Abstract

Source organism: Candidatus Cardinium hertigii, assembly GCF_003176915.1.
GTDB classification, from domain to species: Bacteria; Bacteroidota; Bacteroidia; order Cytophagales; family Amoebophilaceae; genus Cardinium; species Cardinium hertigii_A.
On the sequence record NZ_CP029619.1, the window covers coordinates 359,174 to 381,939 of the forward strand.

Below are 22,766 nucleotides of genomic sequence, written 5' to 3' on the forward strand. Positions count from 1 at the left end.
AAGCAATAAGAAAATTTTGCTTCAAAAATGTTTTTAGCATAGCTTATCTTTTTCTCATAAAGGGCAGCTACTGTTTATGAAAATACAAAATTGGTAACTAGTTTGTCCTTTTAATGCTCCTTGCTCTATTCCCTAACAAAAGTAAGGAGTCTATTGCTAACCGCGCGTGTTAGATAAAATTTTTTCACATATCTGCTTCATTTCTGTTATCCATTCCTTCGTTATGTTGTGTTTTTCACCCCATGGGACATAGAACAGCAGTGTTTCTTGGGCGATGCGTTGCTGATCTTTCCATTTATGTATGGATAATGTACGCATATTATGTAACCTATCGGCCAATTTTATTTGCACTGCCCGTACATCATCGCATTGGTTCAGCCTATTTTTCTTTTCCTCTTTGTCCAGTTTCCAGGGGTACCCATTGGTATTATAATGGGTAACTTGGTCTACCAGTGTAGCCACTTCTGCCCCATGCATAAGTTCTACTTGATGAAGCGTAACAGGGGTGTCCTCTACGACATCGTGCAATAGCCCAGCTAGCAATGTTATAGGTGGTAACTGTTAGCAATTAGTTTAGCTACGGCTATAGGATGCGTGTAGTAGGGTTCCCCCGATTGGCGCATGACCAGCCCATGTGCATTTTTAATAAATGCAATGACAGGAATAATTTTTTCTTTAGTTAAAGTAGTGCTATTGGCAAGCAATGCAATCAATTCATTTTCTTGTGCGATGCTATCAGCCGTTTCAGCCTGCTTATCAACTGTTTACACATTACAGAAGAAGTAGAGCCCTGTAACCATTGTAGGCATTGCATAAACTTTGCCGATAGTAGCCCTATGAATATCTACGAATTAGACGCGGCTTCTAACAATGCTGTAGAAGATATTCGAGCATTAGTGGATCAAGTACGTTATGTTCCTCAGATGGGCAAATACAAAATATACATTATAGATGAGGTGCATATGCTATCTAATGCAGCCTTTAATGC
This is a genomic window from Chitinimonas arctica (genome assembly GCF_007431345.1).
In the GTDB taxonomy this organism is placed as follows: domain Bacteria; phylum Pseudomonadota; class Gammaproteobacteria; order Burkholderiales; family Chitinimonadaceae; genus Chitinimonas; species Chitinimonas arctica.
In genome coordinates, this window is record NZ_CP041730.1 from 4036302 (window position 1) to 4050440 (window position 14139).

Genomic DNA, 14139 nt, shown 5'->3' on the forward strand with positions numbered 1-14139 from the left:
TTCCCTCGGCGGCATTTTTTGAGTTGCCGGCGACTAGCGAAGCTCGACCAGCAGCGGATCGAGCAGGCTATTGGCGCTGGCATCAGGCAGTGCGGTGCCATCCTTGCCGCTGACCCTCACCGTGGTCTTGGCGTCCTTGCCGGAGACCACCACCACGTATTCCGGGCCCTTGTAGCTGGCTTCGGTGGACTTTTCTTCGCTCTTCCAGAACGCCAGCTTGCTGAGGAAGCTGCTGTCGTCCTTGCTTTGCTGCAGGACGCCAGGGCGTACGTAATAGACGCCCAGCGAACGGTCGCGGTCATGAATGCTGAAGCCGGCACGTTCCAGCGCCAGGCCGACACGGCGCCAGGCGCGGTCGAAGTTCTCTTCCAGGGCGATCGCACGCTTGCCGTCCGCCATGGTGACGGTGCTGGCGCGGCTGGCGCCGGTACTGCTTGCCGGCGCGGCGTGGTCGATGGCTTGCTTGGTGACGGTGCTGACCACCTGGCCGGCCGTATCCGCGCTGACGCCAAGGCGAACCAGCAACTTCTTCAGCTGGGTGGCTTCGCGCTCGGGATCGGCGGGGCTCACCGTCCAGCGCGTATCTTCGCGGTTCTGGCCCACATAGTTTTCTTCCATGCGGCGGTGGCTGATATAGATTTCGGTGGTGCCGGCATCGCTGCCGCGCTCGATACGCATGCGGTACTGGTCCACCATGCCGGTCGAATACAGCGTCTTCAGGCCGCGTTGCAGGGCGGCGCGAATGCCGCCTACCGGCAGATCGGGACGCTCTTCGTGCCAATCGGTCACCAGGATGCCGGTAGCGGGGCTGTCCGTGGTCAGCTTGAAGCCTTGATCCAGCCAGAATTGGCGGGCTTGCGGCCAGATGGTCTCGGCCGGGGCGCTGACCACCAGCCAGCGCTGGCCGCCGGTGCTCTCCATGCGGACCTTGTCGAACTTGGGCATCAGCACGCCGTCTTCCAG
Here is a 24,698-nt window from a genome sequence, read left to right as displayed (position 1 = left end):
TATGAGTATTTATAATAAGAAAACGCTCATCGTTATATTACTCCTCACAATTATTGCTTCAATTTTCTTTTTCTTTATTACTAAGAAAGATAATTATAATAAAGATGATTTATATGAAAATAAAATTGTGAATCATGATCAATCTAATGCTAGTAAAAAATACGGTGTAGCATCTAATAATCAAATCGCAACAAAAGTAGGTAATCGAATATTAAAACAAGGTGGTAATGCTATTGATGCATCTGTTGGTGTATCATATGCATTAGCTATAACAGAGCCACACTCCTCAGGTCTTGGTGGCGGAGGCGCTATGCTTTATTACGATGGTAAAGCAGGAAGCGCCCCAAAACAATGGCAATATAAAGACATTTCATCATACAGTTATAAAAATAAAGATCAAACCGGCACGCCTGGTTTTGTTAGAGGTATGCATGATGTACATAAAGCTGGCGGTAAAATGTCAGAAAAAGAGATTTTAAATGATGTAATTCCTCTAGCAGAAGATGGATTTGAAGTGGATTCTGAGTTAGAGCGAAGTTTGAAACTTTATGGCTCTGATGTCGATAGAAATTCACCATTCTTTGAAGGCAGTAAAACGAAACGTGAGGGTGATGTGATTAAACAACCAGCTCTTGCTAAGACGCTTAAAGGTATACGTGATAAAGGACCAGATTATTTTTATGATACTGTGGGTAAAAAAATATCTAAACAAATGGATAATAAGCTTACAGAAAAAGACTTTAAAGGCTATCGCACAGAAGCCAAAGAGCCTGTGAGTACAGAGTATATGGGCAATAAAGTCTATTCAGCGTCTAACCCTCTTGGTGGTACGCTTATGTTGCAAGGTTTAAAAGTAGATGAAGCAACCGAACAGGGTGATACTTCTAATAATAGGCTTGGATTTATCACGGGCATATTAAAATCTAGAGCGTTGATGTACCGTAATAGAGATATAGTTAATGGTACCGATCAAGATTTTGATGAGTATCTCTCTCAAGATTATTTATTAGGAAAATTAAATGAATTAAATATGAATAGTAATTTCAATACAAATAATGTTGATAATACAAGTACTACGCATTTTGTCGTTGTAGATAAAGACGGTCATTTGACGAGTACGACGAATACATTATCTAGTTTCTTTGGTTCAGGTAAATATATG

In this paper, the problem of adapting acoustic models of native English speech to nonnative speakers is addressed from a perspective of adaptive model complexity selection. The goal is to dynamically select model complexity for each nonnative talker so as to optimize the balance between model robustness to pronunciation variations and model detailedness for discrimination of speech sounds. A maximum expected likelihood (MEL) based technique is proposed to enable reliable complexity selection when adaptation data are sparse, where expectation of log-likelihood (EL) of adaptation data is computed based on distributions of mismatch biases between model and data, and model complexity is selected to maximize EL. The MEL based complexity selection is further combined with MLLR to enable adaptation of both complexity and parameters of acoustic models. Experiments were performed on WSJ1 data of speakers with a wide range of foreign accents. Results show that the MEL based complexity selection was feasible when using as little as one adaptation utterance, and it was able to dynamically select proper model complexity as the adaptation data increased. Compared with the standard MLLR, the MEL + MLLR method led to consistent and significant improvement to recognition accuracy on nonnative speakers, without performance degradation on native speakers.

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